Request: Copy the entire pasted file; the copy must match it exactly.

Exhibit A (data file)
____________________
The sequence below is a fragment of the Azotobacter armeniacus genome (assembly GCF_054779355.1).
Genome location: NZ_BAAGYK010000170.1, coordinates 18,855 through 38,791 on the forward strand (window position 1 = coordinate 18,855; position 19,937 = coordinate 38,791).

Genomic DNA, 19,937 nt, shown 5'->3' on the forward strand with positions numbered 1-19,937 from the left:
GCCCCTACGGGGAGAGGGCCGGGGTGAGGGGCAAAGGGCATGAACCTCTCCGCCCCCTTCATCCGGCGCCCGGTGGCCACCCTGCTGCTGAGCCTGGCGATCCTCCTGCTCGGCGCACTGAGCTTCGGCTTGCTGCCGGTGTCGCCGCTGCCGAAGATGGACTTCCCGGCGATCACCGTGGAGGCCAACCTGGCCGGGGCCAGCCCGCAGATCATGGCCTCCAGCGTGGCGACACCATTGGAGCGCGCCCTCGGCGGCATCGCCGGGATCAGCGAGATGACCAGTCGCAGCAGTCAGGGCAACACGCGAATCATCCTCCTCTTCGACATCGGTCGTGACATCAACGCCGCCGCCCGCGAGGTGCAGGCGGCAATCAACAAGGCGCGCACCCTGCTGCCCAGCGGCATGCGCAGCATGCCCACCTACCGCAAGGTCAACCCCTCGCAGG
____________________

The sequence below is a fragment of the Azotobacter armeniacus genome (assembly GCF_054779355.1).
Genome location: NZ_BAAGYK010000170.1, coordinates 18,855 through 38,791 on the forward strand (window position 1 = coordinate 18,855; position 19,937 = coordinate 38,791).

Genomic DNA, 19,937 nt, shown 5'->3' on the forward strand with positions numbered 1-19,937 from the left:
GCCCCTACGGGGAGAGGGCCGGGGTGAGGGGCAAAGGGCATGAACCTCTCCGCCCCCTTCATCCGGCGCCCGGTGGCCACCCTGCTGCTGAGCCTGGCGATCCTCCTGCTCGGCGCACTGAGCTTCGGCTTGCTGCCGGTGTCGCCGCTGCCGAAGATGGACTTCCCGGCGATCACCGTGGAGGCCAACCTGGCCGGGGCCAGCCCGCAGATCATGGCCTCCAGCGTGGCGACACCATTGGAGCGCGCCCTCGGCGGCATCGCCGGGATCAGCGAGATGACCAGTCGCAGCAGTCAGGGCAACACGCGAATCATCCTCCTCTTCGACATCGGTCGTGACATCAACGCCGCCGCCCGCGAGGTGCAGGCGGCAATCAACAAGGCGCGCACCCTGCTGCCCAGCGGCATGCGCAGCATGCCCACCTACCGCAAGGTCAACCCCTCGCAGG